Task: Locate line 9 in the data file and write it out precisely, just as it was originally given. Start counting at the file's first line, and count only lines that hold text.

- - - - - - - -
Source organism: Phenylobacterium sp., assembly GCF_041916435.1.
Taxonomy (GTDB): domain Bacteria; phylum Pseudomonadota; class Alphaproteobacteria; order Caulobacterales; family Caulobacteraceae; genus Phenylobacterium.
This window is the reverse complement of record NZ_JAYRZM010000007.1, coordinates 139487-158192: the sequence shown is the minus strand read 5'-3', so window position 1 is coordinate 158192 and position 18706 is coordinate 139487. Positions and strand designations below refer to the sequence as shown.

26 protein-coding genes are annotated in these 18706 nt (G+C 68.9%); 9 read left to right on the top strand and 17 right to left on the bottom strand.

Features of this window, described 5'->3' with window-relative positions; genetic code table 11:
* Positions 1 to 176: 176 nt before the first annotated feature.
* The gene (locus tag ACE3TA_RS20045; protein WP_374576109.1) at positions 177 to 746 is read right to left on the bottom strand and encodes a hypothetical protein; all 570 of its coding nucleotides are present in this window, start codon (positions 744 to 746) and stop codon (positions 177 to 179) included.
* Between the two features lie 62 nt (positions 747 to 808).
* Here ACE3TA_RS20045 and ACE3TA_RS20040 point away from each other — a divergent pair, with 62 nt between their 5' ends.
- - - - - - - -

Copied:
* Here ACE3TA_RS20045 and ACE3TA_RS20040 point away from each other — a divergent pair, with 62 nt between their 5' ends.